Real estate brokers generally have particular neighborhoods in which they work, rather than an entire city. Brokers refer to this as a “farm” area. You’d be wise to adopt a similar approach to your real estate investing business. The goal is to become an expert on one specific farm area, roughly 3,000 to 5,000 homes. In some locations, this will be easy because the homes are divided into subdivisions or developments.
You’d be wise to learn the neighborhood inside and out and become familiar with every detail about it, including home values, schools, zoning, homeowner association restrictions, local shopping and developments, and failed communities.
Values—Become familiar with the high and low range of the neighborhood. If all the homes are similar and were built in the same time period, this task should be quite easy. You should be able to rattle off value estimates almost instantly upon hearing a few pertinent details about a particular property in your farm area, such as the style and size of the home. In older neighborhoods (usually 50 years or older), a particular geographical area may have a wide variety of homes, making it difficult to determine values. Novice investors should avoid these areas until they have more experience.
Schools—Schools are an important factor for people with families who are considering moving to an area, particularly elementary and middle schools. Get to know the choice of local schools and which ones are most desirable.
Zoning and homeowner’s association restrictions—Learn the restrictions on building and remodeling as well any homeowner’s association (HOA) rules or covenants for the neighborhood that may affect its salability. For example, there may be a covenant restricting how many unrelated people can live in a home within that neighborhood.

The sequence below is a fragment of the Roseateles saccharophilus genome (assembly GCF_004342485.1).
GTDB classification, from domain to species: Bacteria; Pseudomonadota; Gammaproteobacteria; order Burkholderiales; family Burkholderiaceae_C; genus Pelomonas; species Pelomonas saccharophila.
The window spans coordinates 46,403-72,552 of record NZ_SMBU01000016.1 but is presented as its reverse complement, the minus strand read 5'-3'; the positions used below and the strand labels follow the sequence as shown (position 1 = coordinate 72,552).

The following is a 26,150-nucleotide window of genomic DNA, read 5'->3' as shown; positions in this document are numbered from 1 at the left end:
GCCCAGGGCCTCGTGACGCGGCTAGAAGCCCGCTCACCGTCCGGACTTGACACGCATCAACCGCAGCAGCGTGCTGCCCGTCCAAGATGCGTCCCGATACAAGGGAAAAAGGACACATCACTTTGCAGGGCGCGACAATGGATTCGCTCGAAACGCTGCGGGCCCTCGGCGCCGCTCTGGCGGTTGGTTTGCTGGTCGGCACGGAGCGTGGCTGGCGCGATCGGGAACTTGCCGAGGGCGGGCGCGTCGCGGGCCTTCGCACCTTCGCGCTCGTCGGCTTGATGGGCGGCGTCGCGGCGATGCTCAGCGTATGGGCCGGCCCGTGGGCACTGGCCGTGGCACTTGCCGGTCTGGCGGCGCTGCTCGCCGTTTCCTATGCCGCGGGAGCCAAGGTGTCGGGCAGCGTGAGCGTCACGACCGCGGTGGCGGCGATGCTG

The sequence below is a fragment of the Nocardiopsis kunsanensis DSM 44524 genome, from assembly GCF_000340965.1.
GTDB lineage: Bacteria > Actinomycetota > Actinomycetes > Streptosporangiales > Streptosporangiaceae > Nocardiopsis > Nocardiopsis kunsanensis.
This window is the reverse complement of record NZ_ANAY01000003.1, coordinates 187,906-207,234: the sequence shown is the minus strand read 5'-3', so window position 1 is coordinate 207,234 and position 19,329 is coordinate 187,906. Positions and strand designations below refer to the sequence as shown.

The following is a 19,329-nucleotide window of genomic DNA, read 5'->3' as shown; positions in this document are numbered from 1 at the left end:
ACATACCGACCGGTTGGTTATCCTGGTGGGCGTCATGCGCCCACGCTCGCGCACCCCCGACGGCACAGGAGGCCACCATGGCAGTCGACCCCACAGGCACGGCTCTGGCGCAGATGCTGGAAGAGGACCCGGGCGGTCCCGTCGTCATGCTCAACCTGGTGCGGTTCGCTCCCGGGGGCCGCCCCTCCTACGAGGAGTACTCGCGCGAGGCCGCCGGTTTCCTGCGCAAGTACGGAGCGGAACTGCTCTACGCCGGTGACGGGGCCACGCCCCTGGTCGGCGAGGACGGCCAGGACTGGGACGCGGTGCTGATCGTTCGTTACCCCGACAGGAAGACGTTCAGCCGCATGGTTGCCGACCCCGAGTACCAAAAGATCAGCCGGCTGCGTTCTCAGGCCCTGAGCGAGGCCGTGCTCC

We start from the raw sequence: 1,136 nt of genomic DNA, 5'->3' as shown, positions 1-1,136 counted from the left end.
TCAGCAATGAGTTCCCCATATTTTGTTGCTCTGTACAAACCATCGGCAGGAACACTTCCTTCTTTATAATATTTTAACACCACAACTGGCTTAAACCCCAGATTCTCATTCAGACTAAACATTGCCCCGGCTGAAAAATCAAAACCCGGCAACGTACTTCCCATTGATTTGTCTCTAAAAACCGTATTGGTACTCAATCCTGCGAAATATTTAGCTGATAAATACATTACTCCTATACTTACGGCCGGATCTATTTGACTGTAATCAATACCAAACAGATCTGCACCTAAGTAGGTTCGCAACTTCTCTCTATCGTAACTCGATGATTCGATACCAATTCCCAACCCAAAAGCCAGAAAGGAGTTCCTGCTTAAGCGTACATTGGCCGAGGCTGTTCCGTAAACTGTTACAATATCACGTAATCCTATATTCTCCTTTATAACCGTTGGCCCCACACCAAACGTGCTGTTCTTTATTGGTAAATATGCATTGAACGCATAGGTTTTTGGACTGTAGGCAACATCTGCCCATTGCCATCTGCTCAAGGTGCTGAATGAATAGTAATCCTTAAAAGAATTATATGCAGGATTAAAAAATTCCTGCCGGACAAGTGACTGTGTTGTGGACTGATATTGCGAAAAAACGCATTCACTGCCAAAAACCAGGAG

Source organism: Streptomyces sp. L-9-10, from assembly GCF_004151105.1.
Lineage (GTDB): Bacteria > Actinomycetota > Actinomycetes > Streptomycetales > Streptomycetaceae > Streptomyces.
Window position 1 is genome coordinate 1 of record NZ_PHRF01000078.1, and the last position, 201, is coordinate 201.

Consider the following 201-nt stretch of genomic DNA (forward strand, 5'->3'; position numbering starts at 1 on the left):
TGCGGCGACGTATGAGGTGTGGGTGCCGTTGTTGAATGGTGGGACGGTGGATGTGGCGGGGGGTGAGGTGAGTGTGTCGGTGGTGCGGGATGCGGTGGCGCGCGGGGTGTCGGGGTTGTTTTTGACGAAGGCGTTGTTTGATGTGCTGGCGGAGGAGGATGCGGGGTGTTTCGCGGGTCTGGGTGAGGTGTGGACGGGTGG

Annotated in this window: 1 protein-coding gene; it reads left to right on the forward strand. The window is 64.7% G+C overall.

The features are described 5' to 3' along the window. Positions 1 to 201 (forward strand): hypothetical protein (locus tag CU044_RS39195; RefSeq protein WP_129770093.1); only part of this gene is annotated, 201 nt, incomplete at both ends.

SIDE NOTE: If the association has a newsletter, see if you can pay to advertise in it. Sponsor a neighborhood “block party” so everyone knows you care about the neighborhood!
Local shopping and developments—A new road, highway, or commercial development nearby can affect property values in a positive or negative way. For example, a new shopping center or highway nearby may improve values or be so close as to create undesirable traffic and noise. Get to know what’s in the works by following local news and attending local city council and HOA meetings or by visiting the local zoning and planning department.
Focus on your farm area by marketing through a variety of means – postcards, door hangers, mailers, door-knocking, bench ads, street signs and more! It’s better to market more to a smaller area than to market to an entire city.
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Attorney William ("Bill") Bronchick, host of Legalwiz.com, has authored six best-selling books and is sought nationwide for his 25+ years of real estate and legal knowledge. He has been interviewed by numerous media outlets, such as CNBC, TIME Magazine, USA Today, Investor Business Daily, Forbes, and the LA Times, to name a few. William Bronchick is the co-founder and past President of the Colorado Association of Real Estate Investors and the Executive Director and founder of the College of American Real Estate Investors. Click on the "About" link above for more information on William Bronchick. Frank Pulley is an experienced real estate investor and foreclosure specialist. He is the director of William Bronchick's Coaching and Mentoring Programs. For more info, contact [email protected]